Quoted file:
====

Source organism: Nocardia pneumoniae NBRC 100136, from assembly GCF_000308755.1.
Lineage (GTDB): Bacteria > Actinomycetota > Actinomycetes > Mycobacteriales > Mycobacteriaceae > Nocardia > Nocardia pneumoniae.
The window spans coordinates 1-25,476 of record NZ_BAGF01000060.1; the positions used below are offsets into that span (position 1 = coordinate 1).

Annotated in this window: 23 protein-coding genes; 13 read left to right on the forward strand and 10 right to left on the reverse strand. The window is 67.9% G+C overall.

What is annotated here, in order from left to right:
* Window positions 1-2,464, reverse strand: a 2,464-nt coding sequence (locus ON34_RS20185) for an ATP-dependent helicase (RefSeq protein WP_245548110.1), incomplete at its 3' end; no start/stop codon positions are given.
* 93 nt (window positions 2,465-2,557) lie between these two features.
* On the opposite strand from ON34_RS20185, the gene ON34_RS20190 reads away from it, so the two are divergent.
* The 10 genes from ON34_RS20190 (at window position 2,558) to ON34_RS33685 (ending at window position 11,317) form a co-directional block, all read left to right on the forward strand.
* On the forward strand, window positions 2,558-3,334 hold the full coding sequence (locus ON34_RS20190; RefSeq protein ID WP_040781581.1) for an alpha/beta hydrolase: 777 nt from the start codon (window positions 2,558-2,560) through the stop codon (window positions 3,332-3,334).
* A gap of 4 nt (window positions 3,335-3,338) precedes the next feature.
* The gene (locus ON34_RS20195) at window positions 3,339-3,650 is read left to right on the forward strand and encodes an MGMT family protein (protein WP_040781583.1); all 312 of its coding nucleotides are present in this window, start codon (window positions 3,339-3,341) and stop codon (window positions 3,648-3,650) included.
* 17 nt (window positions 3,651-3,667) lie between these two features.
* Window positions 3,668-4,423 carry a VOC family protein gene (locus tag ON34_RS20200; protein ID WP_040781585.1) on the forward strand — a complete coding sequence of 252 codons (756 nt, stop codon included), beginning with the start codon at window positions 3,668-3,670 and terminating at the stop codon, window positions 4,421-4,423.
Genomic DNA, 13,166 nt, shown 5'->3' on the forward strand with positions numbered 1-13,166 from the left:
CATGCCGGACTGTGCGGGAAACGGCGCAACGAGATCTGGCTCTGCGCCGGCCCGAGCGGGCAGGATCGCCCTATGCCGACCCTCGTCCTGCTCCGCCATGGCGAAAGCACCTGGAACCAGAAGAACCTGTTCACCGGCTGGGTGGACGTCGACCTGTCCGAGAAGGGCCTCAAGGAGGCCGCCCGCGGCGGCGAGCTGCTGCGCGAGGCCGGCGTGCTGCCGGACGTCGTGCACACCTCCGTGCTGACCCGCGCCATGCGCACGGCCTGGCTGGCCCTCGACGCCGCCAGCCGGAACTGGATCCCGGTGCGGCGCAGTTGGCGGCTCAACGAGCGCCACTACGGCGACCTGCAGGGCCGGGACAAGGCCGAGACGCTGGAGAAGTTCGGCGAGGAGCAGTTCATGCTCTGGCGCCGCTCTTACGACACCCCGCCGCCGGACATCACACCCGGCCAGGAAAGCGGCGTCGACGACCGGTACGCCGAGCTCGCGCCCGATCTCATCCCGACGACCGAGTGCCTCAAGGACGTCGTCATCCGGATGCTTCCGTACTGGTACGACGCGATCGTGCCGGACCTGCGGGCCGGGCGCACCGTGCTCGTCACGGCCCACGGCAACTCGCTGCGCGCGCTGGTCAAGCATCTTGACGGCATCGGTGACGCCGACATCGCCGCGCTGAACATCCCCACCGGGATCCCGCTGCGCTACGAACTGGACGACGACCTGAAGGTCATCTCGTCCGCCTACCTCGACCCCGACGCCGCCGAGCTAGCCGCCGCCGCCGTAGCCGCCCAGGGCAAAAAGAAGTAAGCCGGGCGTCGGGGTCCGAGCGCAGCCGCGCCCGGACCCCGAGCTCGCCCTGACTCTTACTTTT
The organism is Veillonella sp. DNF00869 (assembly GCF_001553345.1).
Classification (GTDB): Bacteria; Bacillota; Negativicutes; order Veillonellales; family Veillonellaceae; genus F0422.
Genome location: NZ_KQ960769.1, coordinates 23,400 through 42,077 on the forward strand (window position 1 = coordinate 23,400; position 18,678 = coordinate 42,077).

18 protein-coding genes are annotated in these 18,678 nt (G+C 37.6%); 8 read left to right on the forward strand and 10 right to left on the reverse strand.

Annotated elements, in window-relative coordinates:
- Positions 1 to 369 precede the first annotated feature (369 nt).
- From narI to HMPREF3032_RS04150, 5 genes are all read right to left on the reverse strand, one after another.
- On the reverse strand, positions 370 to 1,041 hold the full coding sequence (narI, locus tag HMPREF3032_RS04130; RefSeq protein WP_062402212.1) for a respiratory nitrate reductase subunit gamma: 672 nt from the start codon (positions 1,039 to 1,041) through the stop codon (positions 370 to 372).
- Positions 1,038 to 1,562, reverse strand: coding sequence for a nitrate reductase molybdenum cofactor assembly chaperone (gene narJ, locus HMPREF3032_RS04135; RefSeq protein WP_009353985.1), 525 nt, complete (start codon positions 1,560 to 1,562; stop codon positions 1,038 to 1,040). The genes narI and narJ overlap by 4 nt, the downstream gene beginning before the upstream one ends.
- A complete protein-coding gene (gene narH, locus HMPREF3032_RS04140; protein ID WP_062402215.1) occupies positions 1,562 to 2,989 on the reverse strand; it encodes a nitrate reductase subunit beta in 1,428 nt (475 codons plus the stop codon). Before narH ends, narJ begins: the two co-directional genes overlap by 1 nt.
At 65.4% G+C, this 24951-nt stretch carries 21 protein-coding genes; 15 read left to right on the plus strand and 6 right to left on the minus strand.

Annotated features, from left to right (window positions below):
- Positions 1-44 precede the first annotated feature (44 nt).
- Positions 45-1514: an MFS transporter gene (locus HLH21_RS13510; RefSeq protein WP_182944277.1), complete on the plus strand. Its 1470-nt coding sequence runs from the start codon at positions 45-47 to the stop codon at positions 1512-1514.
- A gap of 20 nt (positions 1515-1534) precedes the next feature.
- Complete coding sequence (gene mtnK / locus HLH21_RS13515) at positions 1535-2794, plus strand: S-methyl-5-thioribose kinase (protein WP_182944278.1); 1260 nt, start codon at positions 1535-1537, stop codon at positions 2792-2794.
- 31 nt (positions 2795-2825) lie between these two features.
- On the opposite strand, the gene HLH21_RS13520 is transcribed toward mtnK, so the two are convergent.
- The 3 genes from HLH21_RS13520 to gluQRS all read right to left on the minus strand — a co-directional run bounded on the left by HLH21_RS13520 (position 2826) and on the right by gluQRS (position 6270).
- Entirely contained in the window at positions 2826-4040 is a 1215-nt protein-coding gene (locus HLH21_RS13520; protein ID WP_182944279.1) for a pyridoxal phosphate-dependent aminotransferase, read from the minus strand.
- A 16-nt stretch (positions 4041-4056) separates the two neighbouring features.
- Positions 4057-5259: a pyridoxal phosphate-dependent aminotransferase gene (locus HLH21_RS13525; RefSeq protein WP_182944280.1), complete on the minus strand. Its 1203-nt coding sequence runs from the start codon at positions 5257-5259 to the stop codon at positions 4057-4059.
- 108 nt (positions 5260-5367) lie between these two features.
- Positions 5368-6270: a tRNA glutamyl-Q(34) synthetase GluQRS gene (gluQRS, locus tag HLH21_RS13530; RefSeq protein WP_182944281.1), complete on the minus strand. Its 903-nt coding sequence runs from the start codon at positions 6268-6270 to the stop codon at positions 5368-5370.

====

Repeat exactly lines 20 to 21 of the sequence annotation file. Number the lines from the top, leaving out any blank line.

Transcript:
18 protein-coding genes are annotated in these 18,678 nt (G+C 37.6%); 8 read left to right on the forward strand and 10 right to left on the reverse strand.

Annotated elements, in window-relative coordinates: